Pros And Cons Of Having Two Dental Insurance

Having dental insurance is essential for protecting your family from expensive medical costs. But what happens when you and your partner both have insurance plans? You might think that having two plans would provide double the protection, but that’s not always the case. Let’s explore the pros and cons of having two dental insurance plans and how it can sometimes leave you feeling like you have no coverage at all.

Pros And Cons Of Having Two Dental Insurance
Pros And Cons Of Having Two Dental Insurance

The Double Coverage Dilemma

Lauren and Chris Lewis thought they were fully covered when their son Langston was born. They both had separate insurance plans, so they assumed any medical expenses would be taken care of. However, they soon discovered that having two insurance plans can lead to complications and confusion.

After Langston’s birth, the Lewises received an unexpected bill from Baylor, Scott & White Hospital for over $4,000. Despite negotiating with both insurance companies for a year, neither plan agreed to cover the bill. The Lewises were left wondering if they would have to pay out of pocket for the costs, which seemed unfair and confusing.

The Rules and Conflicting Insurance Plans

The reason insurance companies can decline to pay medical expenses covered under their plans lies in the rules and regulations. Langston’s mother had health coverage with United Health Care, which followed the “birthday rule.” This rule states that when both parents have separate insurance plans, the parent whose birthday falls first in the calendar year is responsible for covering the birth of the child. In this case, Langston’s father would be the primary insurer.

The problem arises when different insurance plans have conflicting rules. Langston’s father had insurance with Care First Blue Choice, which stated that when both parents have insurance, the cost of the baby goes to the mother’s insurance. With two insurance companies playing by different rules and pointing fingers at each other, the Lewises found themselves stuck with the bill.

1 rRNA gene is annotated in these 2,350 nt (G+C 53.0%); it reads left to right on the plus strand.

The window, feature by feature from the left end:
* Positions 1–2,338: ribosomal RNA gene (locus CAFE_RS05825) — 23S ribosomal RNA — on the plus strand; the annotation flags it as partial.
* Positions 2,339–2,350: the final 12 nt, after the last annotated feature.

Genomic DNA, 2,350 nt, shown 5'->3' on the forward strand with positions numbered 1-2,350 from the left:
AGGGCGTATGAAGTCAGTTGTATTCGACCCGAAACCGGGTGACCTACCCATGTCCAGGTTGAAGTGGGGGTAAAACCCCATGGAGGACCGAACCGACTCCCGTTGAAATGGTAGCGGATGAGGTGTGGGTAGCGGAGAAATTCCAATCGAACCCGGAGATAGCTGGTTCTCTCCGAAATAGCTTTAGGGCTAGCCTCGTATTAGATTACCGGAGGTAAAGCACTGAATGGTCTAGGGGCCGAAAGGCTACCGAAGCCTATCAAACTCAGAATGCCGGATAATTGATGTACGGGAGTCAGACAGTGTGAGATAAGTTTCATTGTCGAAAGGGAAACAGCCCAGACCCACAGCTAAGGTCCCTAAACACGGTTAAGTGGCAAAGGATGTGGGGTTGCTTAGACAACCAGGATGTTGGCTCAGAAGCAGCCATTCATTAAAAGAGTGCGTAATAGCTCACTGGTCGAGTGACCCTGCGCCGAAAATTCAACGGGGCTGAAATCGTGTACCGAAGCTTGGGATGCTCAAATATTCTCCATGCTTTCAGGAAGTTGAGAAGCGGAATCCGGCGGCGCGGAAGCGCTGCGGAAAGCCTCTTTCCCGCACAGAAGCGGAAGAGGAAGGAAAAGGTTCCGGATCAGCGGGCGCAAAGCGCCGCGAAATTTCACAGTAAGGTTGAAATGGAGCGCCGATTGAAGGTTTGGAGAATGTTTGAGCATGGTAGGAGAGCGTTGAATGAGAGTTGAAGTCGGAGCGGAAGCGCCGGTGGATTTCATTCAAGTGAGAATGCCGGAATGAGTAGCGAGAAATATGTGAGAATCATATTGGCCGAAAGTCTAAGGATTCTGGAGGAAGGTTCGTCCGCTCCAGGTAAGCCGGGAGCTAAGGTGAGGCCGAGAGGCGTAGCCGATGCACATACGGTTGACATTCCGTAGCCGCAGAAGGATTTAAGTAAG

The Fractured System of Health Insurance

The fractured system of health insurance in the United States often leaves consumers in difficult situations. Not all insurance plans are regulated by the same government agency, which means they don’t have to follow the same rules. Employer-sponsored health plans in Texas are regulated by the U.S. Department of Labor, while fully insured plans are regulated by the Texas Department of Insurance. Additionally, there are government plans like Medicare, Medicaid, and military plans that have their own regulations. This fragmented system can lead to confusion and patients falling through the cracks.

Seeking Solutions

To address this issue, federal lawmakers introduced the Empowering Parents Health Care Choice Act. If passed, the bill would grant parents with dual insurance plans the right to choose which plan serves as the primary insurer. However, this law would only apply to health plans regulated by the federal government, leaving out a significant portion of the population.

While progress has been made in terms of transparency and hospital pricing, the system is still far from perfect. Patients often find themselves in emotional battles with insurance companies when their claims are denied or not covered as expected. The Texas Department of Insurance offers a helpline for assistance, but their reach is limited to plans regulated by the state.


Having two dental insurance plans can be both a blessing and a curse. On one hand, it may seem like you’re getting extra coverage, but the conflicting rules and fragmented system of health insurance can leave you feeling unprotected and stuck with unexpected bills. It’s important to understand the rules of your insurance plans and seek help when needed. Remember, when it comes to dental insurance, knowing your rights and navigating the system can make all the difference.

For more information on dental insurance and other health-related topics, visit Make You Smile.